Ontario public health hasn’t stepped up—we need it to, now

Doctors have been getting conflicting information about how to handle this pandemic, and PHO has failed to clarify the confusion

Written March 14, 2020

By Dr. Blair Bigham

Dr. Blair Bigham

Dr. Blair Bigham

Ontario’s front-line health workers are confused, and Public Health Ontario is partly to blame. A void in communication and direction from PHO has left hospitals, already bursting at the seams and terrified of a surge in demand, making up rules on the fly, with discrepancies between and within the very buildings central to saving lives.

If you live in Ontario, you probably know the name and face of Dr. Bonnie Henry, the medical officer of health for British Columbia. But you probably don’t know what Dr. David Williams looks like. Unlike in BC, where Dr. Henry has been very clear in front of the cameras and in directives to healthcare workers, Ontario’s chief medical officer of health, has been far less visible. Much like the agency responsible for communicating and directing hospitals about what measures to implement to stop the spread of coronavirus.

Doctors are getting the run-around. My Whatsapp chats of various doctor groups across Canada (and, in my cohort from my training at the London School of Hygiene and Tropical Medicine, the world) show vastly different guidance to doctors. The Employee Health offices at many hospitals, overrun with phone calls from staff asking if they should come to work or not, are giving advice contradictory to the infectious disease departments at the exact same hospitals. Memos from hospital CEOs are making proclamations beyond what has been said publicly by the Public Health Agency of Canada, causing uproars. Policies around isolation and necessary personal protective equipment seem to change daily, and continue to generate controversy because of mixed messaging on the rationale for flip-flopping rules. A doctor returning from the USA, who works at two different emergency departments in the same city, was told he could come to work at one, but not the other. Calls to local public health departments go unanswered.

Ontario’s doctors are relying on newspaper articles written by hustling journalists and tweets from brave specialists who are filling the void left wide open by PHO to make daily clinical decisions.

It’s not just doctors getting the run-around. While Dr. Henry is strongly advising British Columbians against travel during March break, Ontario’s Doug Ford said Thursday, March 12, that “I just want the families and their children to have a good time. Go away have a good time, enjoy yourselves, and we’re going to be monitoring the situation as it changes every single day.” Ontario’s Dr. Williams said people should do a “precautionary assessment” before they travel for March break. Thanks. Contradictions like this grow distrust and can lead to the panic playing out in the toilet paper aisle at my local Loblaw’s.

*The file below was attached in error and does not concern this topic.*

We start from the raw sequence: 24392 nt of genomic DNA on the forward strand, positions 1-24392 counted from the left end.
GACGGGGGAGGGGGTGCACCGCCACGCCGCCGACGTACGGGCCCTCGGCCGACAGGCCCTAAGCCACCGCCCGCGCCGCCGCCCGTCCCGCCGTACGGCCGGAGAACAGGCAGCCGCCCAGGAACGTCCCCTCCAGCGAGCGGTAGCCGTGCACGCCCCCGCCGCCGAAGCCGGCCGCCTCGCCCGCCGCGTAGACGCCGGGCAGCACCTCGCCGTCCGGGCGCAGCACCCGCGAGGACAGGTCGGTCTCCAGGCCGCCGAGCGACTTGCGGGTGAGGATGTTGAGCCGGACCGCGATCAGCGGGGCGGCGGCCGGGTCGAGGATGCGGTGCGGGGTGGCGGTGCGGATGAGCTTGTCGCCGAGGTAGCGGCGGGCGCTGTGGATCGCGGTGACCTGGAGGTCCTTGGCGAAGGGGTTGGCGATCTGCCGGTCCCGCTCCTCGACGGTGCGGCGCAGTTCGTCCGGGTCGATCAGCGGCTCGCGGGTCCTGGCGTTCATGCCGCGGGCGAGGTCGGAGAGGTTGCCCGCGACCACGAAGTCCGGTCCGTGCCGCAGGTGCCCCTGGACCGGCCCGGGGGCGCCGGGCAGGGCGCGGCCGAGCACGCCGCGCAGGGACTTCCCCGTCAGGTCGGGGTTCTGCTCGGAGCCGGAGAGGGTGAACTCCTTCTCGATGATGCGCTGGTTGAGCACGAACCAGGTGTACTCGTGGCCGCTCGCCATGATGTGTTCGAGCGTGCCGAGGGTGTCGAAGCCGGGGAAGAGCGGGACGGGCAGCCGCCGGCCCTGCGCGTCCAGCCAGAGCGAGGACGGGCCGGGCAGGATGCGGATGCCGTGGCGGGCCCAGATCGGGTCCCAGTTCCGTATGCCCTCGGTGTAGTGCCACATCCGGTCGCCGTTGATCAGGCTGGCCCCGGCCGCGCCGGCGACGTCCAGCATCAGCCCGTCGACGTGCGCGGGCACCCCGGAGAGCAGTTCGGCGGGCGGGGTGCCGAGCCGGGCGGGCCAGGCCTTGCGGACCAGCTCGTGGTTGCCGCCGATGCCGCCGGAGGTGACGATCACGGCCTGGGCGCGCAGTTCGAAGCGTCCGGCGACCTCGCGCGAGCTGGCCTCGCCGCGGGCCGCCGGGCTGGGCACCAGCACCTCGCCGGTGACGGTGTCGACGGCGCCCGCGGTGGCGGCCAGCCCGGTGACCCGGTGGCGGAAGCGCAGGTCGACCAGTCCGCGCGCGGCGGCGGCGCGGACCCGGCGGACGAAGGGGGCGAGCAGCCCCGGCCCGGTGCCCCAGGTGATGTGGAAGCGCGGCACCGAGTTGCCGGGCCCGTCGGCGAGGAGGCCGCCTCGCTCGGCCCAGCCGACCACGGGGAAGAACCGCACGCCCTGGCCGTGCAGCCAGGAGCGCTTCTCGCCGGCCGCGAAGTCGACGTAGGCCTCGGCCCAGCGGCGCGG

It doesn’t have to be this way. Ontario should be leading, not lagging. After all, this isn’t our first epidemic. I remember being new to ambulance work as a paramedic student during Toronto’s SARS epidemic. The calm, clear presence of Dr. Sheela Basrur, Toronto’s medical officer of health at the time, was pivotal in reducing panic and increasing understanding of the unfolding spread of a new disease. The province’s direction to ambulance services was clear; paramedics didn’t know much about SARS, but we knew how to protect ourselves and serve our patients.

Now, Ontario’s doctors are relying on newspaper articles written by hustling journalists and tweets from brave specialists who are filling the void left wide open by PHO to make daily clinical decisions. Hospitals are doing what they do in a crisis—trying their best. But in a system as complex as healthcare, that means the left hand and the right hand aren’t saying the same thing.

This isn’t right. In addition to the confusion, there is potential for the loudest voices to drown out the smartest ones. Trusted information should be disseminated consistently and implemented across the board.

To be sure, PHO (along with other public health agencies) have been gutted of their funding of late. Like our hospitals, they operate without true surge capacity. We are seeing the impacts of that now, and we will pay dearly for the complacency that has thrown aside lessons learned from outbreaks of SARS (2003), H1N1 flu (2009) and Ebola (2014). We are seeing now, in real time, the economic impacts of a fragile, underfunded public health infrastructure locally, nationally, and globally.

In the emergency department, clear, direct orders are barked out when a patient is crashing. It’s how we make a lot of things happen, all at once, as a team rowing in the same direction. Ontario’s healthcare workers need this kind of leadership, now. The Ontario government, through PHO, needs to step up and tell us what to do in these extraordinary times.

Dr. Blair Bigham is a physician working in various Ontario emergency rooms. He is a graduate of the London School of Hygiene and Tropical Medicine. He’s on Twitter @BlairBigham.

*Correction: An earlier version of this article misspelled Dr. Basrur’s name. We apologize for the error.

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